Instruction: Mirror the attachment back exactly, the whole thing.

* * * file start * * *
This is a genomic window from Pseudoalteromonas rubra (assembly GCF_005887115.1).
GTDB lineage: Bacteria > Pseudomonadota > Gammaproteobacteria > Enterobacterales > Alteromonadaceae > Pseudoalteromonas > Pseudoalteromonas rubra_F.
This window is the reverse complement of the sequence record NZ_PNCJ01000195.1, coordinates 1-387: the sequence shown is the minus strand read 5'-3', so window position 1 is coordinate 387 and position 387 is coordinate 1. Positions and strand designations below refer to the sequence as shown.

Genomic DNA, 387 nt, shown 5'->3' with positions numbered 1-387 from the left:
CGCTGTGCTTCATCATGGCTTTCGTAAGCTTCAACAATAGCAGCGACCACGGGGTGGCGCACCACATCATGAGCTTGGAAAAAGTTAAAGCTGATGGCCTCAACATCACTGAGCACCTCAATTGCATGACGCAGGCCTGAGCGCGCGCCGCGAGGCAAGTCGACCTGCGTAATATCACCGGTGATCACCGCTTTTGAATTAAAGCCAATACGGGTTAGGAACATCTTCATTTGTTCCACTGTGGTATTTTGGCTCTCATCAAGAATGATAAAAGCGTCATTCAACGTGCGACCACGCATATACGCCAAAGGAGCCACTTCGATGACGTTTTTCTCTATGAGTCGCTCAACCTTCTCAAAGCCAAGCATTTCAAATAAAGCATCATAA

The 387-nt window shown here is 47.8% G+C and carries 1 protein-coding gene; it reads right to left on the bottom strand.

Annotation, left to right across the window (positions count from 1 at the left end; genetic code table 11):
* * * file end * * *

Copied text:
This is a genomic window from Pseudoalteromonas rubra (assembly GCF_005887115.1).
GTDB lineage: Bacteria > Pseudomonadota > Gammaproteobacteria > Enterobacterales > Alteromonadaceae > Pseudoalteromonas > Pseudoalteromonas rubra_F.
This window is the reverse complement of the sequence record NZ_PNCJ01000195.1, coordinates 1-387: the sequence shown is the minus strand read 5'-3', so window position 1 is coordinate 387 and position 387 is coordinate 1. Positions and strand designations below refer to the sequence as shown.

Genomic DNA, 387 nt, shown 5'->3' with positions numbered 1-387 from the left:
CGCTGTGCTTCATCATGGCTTTCGTAAGCTTCAACAATAGCAGCGACCACGGGGTGGCGCACCACATCATGAGCTTGGAAAAAGTTAAAGCTGATGGCCTCAACATCACTGAGCACCTCAATTGCATGACGCAGGCCTGAGCGCGCGCCGCGAGGCAAGTCGACCTGCGTAATATCACCGGTGATCACCGCTTTTGAATTAAAGCCAATACGGGTTAGGAACATCTTCATTTGTTCCACTGTGGTATTTTGGCTCTCATCAAGAATGATAAAAGCGTCATTCAACGTGCGACCACGCATATACGCCAAAGGAGCCACTTCGATGACGTTTTTCTCTATGAGTCGCTCAACCTTCTCAAAGCCAAGCATTTCAAATAAAGCATCATAA

The 387-nt window shown here is 47.8% G+C and carries 1 protein-coding gene; it reads right to left on the bottom strand.

Annotation, left to right across the window (positions count from 1 at the left end; genetic code table 11):